UPDATE: Pothole patching today on I-75 in Grant County

UPDATE POSTED 8:30 A.M. FEB. 25, 2021

COVINGTON, Ky. (WTVQ) – The Kentucky Transportation Cabinet (KYTC) District 6 Office advises motorists that Grant County highway crews will be patching potholes on I-75 southbound and northbound Thursdayday.  Expect delays with rolling roadblocks.

  • I-75 SB  (154- 142 mile-marker) – Starting approximately 9:00 a.m., crews will be patching potholes on I-75 just south of Dry Ridge southbound to 142 mile-marker near the Scott County line.   A rolling roadblock will be used so that crews can address potholes on all three lanes in a safe manner.  The rolling roadblock will be in place for approximately 30 – 45 minutes.  Motorists can expect delays during this time.
  • I-75 NB (142 – 154 mile-marker) – Starting approximately noon, crews will be patching potholes on I-75 starting at the Scott County line going northbound toward Dry Ridge (154 mile-marker).  A rolling roadblock will be used so that crews can address potholes on all three lanes in a safe manner.  The rolling roadblock will be in place for approximately 30 – 45 minutes.  Motorists can expect delays during this time.

Navigate traffic with GoKYTRIMARC or via Waze on your smartphone!

ORIGINAL STORY POSTED 6 P.M. WEDNESDAY, FEB. 24, 2021

LEXINGTON, Ky. (WTVQ) – The Kentucky Transportation Cabinet  advises motorists that highway crews are using a break in winter weather to address maintenance issues, including pavement items such as potholes.

The traveling public can expect to see maintenance work for varied locations in District 7, which includes Anderson, Bourbon, Boyle, Clark, Fayette, Garrard, Jessamine, Madison, Mercer, Montgomery, Scott, and Woodford counties.

Motorists should be prepared to slow down and/or stop when encountering a work zone.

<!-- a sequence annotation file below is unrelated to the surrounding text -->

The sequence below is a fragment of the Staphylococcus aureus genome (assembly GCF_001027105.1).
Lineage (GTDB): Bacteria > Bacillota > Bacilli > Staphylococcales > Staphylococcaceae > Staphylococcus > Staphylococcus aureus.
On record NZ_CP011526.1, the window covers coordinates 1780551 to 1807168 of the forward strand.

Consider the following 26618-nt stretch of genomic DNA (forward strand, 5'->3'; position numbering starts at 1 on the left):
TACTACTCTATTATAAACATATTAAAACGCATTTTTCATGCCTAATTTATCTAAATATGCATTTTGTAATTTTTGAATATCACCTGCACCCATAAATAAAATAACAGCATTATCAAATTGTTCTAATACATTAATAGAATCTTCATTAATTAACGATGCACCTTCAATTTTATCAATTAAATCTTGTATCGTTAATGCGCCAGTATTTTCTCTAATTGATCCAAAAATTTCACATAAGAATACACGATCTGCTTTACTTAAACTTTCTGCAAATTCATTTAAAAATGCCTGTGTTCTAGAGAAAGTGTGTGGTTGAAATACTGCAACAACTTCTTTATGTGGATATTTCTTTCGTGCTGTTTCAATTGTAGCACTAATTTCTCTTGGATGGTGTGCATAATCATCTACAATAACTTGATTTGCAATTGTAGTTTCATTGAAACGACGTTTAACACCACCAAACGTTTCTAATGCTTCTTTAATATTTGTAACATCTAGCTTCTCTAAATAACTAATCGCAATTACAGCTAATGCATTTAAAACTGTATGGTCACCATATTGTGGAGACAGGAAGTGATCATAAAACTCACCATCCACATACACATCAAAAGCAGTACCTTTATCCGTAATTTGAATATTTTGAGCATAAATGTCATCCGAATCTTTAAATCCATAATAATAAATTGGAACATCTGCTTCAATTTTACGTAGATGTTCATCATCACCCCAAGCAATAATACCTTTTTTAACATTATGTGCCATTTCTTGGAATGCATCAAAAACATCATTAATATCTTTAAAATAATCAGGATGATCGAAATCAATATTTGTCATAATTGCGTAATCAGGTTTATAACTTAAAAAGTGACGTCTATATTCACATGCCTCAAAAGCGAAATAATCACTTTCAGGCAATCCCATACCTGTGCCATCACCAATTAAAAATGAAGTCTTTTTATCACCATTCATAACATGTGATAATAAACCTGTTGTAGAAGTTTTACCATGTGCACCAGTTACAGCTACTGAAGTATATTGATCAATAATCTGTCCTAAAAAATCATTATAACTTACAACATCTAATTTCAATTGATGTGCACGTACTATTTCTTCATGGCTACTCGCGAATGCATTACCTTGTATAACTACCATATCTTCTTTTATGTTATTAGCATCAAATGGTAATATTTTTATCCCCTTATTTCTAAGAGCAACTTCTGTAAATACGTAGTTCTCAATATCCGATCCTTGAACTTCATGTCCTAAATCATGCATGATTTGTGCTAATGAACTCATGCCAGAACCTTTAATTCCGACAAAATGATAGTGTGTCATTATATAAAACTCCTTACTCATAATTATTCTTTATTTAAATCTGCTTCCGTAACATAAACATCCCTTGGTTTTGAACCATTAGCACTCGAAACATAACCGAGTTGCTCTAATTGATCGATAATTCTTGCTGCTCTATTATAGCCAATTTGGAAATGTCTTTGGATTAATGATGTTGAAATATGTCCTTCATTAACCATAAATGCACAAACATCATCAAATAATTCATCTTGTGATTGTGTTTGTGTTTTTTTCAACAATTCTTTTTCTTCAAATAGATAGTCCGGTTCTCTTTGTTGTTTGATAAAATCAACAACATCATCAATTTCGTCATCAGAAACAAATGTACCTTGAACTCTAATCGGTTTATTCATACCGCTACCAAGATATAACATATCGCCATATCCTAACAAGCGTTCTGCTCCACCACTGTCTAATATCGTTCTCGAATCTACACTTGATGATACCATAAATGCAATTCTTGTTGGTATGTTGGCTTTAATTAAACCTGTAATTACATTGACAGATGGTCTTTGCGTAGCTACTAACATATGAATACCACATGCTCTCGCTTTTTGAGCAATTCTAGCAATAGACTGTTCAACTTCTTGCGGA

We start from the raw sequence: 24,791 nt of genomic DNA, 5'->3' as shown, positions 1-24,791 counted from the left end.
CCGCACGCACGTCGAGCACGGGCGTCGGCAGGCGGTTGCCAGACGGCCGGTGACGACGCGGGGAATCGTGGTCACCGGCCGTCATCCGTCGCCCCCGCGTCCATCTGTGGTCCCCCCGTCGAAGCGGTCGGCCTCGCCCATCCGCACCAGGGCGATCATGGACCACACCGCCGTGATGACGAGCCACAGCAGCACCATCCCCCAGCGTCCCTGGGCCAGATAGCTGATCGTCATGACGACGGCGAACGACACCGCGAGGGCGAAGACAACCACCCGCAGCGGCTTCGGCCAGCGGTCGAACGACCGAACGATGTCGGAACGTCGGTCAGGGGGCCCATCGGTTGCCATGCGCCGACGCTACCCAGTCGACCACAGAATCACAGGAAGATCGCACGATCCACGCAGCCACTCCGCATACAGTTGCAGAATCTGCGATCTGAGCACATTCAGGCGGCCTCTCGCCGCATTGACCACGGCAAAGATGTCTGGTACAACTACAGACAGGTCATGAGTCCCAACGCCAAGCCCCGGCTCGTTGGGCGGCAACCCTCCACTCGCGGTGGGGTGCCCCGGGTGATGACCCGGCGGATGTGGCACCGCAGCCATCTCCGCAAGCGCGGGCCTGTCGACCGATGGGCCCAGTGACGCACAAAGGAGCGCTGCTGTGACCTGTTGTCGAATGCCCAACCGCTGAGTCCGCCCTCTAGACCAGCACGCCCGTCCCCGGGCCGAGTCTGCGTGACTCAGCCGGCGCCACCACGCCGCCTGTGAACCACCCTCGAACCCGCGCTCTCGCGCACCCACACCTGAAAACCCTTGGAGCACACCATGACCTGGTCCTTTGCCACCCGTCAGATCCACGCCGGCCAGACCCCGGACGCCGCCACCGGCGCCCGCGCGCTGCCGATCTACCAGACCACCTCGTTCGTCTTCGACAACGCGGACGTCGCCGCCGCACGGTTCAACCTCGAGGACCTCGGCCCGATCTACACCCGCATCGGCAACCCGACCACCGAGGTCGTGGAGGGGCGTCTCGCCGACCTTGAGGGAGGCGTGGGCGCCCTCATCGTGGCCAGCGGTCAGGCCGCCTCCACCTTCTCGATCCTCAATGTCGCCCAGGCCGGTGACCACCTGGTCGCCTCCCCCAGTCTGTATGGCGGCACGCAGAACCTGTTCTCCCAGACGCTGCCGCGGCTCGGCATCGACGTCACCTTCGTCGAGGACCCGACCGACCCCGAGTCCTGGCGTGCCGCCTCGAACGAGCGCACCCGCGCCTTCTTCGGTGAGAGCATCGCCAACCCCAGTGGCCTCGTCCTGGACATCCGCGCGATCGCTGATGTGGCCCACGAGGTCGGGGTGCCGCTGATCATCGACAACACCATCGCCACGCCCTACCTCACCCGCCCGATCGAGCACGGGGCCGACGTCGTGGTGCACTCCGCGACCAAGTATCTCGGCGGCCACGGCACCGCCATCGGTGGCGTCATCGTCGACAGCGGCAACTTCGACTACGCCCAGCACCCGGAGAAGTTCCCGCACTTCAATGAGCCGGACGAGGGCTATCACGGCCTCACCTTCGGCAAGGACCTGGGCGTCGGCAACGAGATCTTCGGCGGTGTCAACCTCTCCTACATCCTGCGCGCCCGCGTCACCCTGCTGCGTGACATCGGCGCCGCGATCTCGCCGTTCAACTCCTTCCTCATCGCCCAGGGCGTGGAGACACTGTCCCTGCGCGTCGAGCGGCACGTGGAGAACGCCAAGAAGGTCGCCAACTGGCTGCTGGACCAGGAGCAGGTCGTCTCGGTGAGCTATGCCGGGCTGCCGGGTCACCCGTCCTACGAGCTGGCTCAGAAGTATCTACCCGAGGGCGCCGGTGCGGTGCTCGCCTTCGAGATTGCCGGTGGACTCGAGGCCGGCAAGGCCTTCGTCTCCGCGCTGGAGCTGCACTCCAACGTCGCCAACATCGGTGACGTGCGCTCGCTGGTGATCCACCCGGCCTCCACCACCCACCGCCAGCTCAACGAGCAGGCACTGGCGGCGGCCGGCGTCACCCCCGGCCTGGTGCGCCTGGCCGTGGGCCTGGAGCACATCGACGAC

Three factors produce potholes; excessive amounts of moisture beneath the pavement, the freezing/thawing cycle, and traffic volume. Potholes begin with water seeping into roadway cracks. The small cracks can  quickly become potholes.

Freezing and thawing temperatures cause pavement to expand and break apart. Potholes increase due to extreme cold temperatures and the amount of precipitation.

A cold mix is used to repair potholes during winter months.

Once spring arrives the potholes are repaired with a hot asphalt mix. The hot mix assists with smoothing out rough spots on the asphalt.

Pothole patching is a mobile operation — motorists are advised to watch for signage and flashing arrows directing of the ongoing work.

Motorists in Kentucky may report potholes for state routes through the following:

  • Toll free:  1-877-FOR-KYTC (1-877-367-5982)
  • Toll free:  1-800 PATCH IT (1-800-728-2448)

Residents can report road hazards, including potholes, under the “Contact Us” menu at the top of the KYTC website found here: http://transportation.ky.gov or via this link:

https://bpm.kytc.ky.gov/appbuilder/forms?code=810A005056A2147711773A3B03F6EFEF&Process=PA-DV-ReportAPothole

Categories: Featured, Local News, News